Five Favorite Films

Five Favorite Films with Push Director Paul McGuigan

The Scottish filmmaker cites Wong Kar-Wai, Hitchcock, and even Aronofsky.

by | January 27, 2009 | Comments

Paul McGuigan  L. Busacca/
Given his filmography of stylized thrillers, Scottish director Paul McGuigan (Gangster No. 1, Wicker Park, Lucky Number Slevin) seemed a fitting choice to helm this month’s supernatural actioner Push, a Hong Kong-set sci-fi adventure about normal people endowed with super powers starring Chris Evans, Dakota Fanning, and Djimon Hounsou. Accordingly, one may be taken aback to hear that McGuigan names romantic auteur Wong Kar-Wai among his favorite directorial influences, but as he demonstrates in Push — which captures the vibrant streets of Hong Kong in lush detail, appropriately — McGuigan possesses a strong visual finesse that belies his history of making brutal crime movies and Hollywood suspense flicks.

McGuigan shared his Five Favorite Films with Rotten Tomatoes, which range from the above mentioned work of Wong Kar-Wai to UK family classics to the edgy work of Darren Aronofsky and beyond. Read on to discover the films most loved by Paul McGuigan, and learn what Hitchockian backstory he’s developing into a feature film.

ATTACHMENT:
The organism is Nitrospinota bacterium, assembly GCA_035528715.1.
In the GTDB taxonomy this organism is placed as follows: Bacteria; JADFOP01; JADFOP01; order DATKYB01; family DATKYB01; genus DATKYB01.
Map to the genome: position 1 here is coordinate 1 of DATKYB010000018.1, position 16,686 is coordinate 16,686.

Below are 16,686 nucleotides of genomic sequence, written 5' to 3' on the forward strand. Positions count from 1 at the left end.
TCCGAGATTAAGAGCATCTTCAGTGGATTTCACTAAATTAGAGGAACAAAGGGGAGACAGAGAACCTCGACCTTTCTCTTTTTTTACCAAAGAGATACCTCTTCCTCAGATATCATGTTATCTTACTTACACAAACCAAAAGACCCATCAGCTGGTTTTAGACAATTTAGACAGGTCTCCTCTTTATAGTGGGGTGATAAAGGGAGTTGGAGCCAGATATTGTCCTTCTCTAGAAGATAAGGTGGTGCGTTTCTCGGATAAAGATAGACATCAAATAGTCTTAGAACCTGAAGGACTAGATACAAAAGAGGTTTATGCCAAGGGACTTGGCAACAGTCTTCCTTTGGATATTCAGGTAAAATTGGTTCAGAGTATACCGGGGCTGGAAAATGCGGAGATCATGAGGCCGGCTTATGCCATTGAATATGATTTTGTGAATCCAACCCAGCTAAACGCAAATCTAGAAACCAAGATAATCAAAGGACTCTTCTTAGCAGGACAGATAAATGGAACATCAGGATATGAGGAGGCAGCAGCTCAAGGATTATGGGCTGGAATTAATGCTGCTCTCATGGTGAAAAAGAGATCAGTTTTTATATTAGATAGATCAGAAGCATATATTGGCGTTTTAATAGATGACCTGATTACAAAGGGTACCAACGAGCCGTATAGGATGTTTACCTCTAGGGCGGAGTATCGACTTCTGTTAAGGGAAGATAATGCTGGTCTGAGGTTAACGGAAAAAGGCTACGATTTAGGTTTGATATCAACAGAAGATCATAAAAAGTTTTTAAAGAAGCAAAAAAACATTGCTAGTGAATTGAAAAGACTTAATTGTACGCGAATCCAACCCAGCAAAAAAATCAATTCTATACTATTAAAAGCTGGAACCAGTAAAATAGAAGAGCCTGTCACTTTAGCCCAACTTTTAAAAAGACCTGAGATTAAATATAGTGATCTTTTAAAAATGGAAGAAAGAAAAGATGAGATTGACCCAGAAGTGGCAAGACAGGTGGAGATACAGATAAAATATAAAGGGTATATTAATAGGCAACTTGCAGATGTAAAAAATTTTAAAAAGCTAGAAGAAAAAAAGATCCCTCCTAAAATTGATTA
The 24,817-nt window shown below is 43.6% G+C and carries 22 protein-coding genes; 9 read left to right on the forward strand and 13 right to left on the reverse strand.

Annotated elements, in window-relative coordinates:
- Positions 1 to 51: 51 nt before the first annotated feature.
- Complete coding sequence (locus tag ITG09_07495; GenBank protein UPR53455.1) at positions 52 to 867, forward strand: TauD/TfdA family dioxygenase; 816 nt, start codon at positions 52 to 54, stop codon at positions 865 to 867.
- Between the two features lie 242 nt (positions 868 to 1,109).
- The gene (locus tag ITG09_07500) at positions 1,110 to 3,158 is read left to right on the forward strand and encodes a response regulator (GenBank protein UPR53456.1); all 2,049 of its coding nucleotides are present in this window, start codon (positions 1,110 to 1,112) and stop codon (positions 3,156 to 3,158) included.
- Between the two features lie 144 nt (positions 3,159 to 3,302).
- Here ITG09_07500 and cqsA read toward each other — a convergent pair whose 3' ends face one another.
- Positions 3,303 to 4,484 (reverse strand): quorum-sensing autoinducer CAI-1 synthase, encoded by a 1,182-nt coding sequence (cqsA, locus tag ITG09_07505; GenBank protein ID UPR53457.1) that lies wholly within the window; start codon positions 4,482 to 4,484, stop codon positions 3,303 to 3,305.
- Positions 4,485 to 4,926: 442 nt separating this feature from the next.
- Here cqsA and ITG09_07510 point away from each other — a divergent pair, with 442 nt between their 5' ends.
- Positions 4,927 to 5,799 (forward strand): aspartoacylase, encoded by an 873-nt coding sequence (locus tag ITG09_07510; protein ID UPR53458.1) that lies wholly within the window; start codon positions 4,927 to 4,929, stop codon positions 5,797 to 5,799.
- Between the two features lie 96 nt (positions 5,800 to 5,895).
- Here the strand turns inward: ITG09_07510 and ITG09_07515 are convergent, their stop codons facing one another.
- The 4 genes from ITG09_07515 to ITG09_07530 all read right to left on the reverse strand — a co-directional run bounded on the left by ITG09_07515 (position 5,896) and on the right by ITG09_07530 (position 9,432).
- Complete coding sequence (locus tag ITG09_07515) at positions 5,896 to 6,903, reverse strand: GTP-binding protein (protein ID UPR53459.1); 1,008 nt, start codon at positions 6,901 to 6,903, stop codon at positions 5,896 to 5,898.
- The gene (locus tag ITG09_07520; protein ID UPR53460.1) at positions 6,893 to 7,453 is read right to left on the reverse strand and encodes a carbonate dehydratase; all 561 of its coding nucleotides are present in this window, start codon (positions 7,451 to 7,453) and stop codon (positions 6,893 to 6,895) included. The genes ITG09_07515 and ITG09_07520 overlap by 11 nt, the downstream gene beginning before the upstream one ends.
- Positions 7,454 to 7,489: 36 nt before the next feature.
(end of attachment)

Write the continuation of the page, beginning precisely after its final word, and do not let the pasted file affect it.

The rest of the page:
In the Mood for Love (2001, 88% Tomatometer)

In the Mood for Love
It’s such a beautiful cinematic poem, I suppose. When I did Push in Hong Kong, it was a great pleasure to be able to shoot the film almost in the style of Wong Kar-Wai — just with him in mind, you know. Beautiful light, reds and greens. I actually stayed in one of the apartments in Hong Kong that he designed, which was nice. Lots of wallpaper. As a movie, you’re just so compelled by these two characters, and he only shows glimpses of them, yet they’re so compelling — which is a feat in itself.

Have you taken any cues from Wong Kar-Wai in your overall directorial style?

I’d like to think so. I would never compare myself to Wong Kar-Wai — that would be silly, that would be like comparing yourself to David Beckham. But I would like to make more work that has the kind of silence that he has, you know?

Push isn’t quite that quiet film, is it?

Push is really loud. There’s not much silence in Push. [Laughs] It’s a pretty cool movie; it’s not going to stretch you intellectually, but it’s definitely going to make you have some fun at the cinema. In a way, that’s as much a part of what I do as anything; just to entertain people. It was great for me to do something like this. I mean, imagine going to work and talking about f***ing floating guns, you know?

Chitty Chitty Bang Bang (1968, 59% Tomatometer)